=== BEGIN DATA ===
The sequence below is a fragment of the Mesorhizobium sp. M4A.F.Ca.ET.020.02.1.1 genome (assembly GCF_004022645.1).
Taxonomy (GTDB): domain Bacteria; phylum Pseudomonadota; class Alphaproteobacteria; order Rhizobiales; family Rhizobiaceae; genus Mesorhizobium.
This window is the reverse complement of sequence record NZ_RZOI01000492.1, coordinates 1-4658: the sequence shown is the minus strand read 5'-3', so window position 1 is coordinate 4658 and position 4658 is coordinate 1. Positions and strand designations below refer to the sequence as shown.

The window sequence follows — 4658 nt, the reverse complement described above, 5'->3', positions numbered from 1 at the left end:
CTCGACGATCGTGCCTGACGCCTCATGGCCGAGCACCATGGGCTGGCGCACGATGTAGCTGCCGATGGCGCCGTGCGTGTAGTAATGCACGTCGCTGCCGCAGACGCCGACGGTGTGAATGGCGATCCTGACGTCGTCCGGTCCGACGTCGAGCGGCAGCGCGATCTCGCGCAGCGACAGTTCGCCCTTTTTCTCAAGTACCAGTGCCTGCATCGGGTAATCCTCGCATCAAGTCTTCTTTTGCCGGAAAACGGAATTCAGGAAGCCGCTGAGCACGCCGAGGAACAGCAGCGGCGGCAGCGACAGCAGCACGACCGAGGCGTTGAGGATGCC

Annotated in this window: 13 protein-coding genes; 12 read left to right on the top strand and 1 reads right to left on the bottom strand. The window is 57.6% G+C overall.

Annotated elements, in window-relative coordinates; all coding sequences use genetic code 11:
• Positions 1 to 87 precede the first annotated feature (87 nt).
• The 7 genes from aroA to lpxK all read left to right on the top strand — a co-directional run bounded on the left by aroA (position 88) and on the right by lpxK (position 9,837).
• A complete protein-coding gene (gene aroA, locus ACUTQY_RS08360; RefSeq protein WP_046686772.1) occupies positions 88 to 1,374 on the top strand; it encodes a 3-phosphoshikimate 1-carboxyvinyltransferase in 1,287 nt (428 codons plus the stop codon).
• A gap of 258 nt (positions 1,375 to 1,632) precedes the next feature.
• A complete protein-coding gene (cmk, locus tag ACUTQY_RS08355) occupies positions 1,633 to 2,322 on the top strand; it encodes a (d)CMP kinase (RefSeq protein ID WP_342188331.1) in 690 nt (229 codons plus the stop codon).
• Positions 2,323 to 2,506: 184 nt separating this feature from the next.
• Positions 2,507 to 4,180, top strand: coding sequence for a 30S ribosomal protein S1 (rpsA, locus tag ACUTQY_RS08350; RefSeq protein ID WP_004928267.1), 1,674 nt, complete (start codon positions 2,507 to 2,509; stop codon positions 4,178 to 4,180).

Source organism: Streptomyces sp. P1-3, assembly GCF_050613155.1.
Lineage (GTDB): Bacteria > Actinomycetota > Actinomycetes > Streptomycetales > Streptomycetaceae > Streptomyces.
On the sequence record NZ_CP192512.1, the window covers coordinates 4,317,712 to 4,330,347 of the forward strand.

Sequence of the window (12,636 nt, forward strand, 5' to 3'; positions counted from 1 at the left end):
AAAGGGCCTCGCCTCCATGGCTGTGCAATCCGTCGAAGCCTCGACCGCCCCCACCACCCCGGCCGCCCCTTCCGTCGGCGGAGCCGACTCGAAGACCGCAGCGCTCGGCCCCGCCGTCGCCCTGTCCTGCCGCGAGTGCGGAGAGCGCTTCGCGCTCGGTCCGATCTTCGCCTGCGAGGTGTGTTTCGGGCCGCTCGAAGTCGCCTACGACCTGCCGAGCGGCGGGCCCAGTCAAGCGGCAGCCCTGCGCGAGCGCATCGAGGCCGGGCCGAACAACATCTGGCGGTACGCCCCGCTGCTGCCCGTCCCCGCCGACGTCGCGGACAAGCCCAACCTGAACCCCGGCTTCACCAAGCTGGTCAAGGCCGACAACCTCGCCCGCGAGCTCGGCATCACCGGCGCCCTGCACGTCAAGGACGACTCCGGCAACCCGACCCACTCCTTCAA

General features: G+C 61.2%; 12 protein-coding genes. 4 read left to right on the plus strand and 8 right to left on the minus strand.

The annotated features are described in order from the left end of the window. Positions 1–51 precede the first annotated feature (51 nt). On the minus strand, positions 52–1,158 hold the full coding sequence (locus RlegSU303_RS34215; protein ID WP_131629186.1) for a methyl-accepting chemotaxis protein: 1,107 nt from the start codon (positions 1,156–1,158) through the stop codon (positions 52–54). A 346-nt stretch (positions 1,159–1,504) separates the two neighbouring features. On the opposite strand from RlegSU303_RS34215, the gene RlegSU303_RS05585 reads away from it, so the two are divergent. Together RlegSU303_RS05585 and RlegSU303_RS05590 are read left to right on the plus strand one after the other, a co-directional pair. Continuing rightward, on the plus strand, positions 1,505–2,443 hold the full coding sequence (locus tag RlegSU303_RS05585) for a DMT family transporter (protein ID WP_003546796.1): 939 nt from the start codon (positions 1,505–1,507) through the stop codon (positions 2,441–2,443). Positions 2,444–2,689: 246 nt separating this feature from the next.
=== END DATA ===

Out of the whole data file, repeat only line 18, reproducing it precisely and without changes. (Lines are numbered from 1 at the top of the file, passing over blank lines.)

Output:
Sequence of the window (12,636 nt, forward strand, 5' to 3'; positions counted from 1 at the left end):